Friday, November 28, 2014

Utopia it wasn't

Historic photo of log cabin in Tillman, Florida, in the 1890s.
This 1890s Florida Memory photo shows a log cabin in
Tillman. The settlement predated the Indian River Catholic
Colony, which predated today's Palm Bay.
Photo credit: Florida Memory
My acquaintance with Palm Bay has always been from the interstate, as we travel to and from my in-laws' home farther south. To me, Palm Bay was a midcentury fabrication that had been planted in wilderness in the 1960s, and then had swelled to vast proportions. Another Deltona. It certainly wasn't where I expected to find remains of the pioneer Florida Indian River Catholic Colony.

I was intrigued when I first learned of the Catholic Colony, which existed from about 1911 to 1914. My enthusiasm waned when I saw references to the colony as being a "land company." Florida's history is riddled with land company endeavors. Given the name Catholic Colony, I had half-expected a utopian community - an exercise in communal life rooted in faith. The reality was more mundane. The colony was a settlement attempt that failed, and decades later Palm Bay steamrolled over the ghost town's remains. Except for St. Joseph Catholic Church, the colony's church and possibly the oldest building in Palm Bay. The church's website says the settlers were so disillusioned with the land company they refused to use the place of worship provided for them, and instead built one by themselves.

Just how bad could the Florida Indian River Catholic Colony have been? For one, it started in a spot that already had a name, Tillman, and some settlers. Second, it apparently oversold Florida's virtues to such an extent that reality proved unbearable.  The rise and fall was swift: The company filed as a for-profit corporation in 1911, and by 1914 a Fr. Gabriel Ruppert was guiding disgruntled settlers in the building of their own simple church. The church's website says the people "were not favorably disposed to anyone closely associated with the Florida Indian River Catholic Colony."

The colony was a development company based in North Dakota, according to the diary of a Dr. Watson who treated the settlers in Florida. He wrote that German and Slavic farmers from the Midwest had been lured to Florida by promises of two crops a year in a tropical paradise.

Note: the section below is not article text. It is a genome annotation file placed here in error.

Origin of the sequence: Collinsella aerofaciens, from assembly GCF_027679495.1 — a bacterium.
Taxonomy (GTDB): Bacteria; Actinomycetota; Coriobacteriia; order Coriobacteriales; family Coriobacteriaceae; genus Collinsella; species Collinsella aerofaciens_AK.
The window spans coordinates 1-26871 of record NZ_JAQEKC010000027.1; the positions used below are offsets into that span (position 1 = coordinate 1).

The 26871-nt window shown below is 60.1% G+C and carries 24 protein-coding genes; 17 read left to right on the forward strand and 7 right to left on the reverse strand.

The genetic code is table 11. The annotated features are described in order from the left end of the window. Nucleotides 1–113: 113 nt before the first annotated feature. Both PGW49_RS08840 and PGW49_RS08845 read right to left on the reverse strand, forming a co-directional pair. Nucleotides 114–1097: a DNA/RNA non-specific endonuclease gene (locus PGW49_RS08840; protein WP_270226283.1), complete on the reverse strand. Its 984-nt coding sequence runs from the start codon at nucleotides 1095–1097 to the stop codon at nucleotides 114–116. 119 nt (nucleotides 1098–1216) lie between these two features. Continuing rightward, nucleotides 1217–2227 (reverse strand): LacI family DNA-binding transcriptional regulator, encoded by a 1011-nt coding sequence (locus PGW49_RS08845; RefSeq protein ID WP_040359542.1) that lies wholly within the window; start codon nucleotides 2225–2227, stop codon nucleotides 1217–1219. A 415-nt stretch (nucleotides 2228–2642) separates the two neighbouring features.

Online sleuthing has uncovered what appears to be a slim promotional booklet published by the company. The only copy available is in the Special Collections Department of the University of Florida George A. Smathers Libraries. I hope I get to read it. In keeping with my optimistic nature, I like to think that somewhere within its 14 pages, good intentions abound. A settlement scheme that flounders because of ignorance or inexperience would be understandable. One rooted in the efforts of get-rich-quick schemers would not be. Nor would it be very Catholic.

Sunday, November 16, 2014

Slowing down with a horse and buggy

Photo of carriage and drum horse giving rides at Pioneer Art Settlement's Fall Country Jamboree
American drum horse Mariah's Boon pulls the
Moonlit Acre carriage. Photo by Gerri Bauer
A couple of weeks ago, I was wandering around the Pioneer Art Settlement during the annual Fall Country Jamboree when I came upon the horse and buggy in the first photo in this post. What a happy surprise. Moonlit Acre Carriage Rides' owner Laura Moon was offering short, complimentary rides to and from the Underhill House, the oldest brick home in Volusia County and a current restoration project for the Settlement.

Of course I jumped in, to get a taste of 19th century transportation. My husband and I have been on horse-and-buggy tours in St. Augustine and Charleston, but this one was in a country setting dressed for the period. It made a big difference.

True, this carriage wasn't your typical pioneer buggy. It resembled a barouche. Nor was the horse typical. Laura's carriage was pulled by her beautiful American drum horse, Mariah's Boon. Such a horse-and-buggy combination was rarely - if ever - seen on the backwoods roadways of frontier Central Florida. More common were the cart and wagon shown in the other photographs. Both are on display at the Settlement.

The ride to and from the Underhill house was primarily on unpaved land, which gave a pleasant, rhythmic bounce to the journey. The day was gorgeous, the scenery lush, the carriage and horse beautiful. I could have ridden around for hours in a haze of romanticism.

But when writing about 19th century life, I always have to be careful to balance nostalgic impressions with the realities experienced by Florida pioneers. Both human and horse - or mule or oxen - had to venture out in all kinds of weather. Nobody went anywhere fast. Imagine driving your car between 5 and 8 miles an hour. That's average speed for a horse and buggy (according to an Ohio Department of Transportation safety sheet about driving in Amish country).

The distance between my house and the Settlement is about 15 miles. Since I'd never push a horse hard, it would take me 3 hours to reach the Jamboree, and then another 3 hours to get home. Such time factors help explain why pioneer residents's visits to far-away friends and relatives lasted days instead of hours. Given the slower movements through time  - and given how we rush through our 21st century life - I can't help but wonder: Did people back in the day live more in the moment than we do today? Maybe nostalgic views and realities can learn from one another.

Photo of 1879 Underhill House
Circa 1879 Underhill House - photo by Gerri Bauer

Photo of wagon at Pioneer Art Settlement
Wagon on display at Pioneer Art Settlement
Photo by Gerri Bauer

Photo of pioneer buggy at Pioneer Art Settlement
Buggy on display at Pioneer Art Settlement
Photo by Gerri Bauer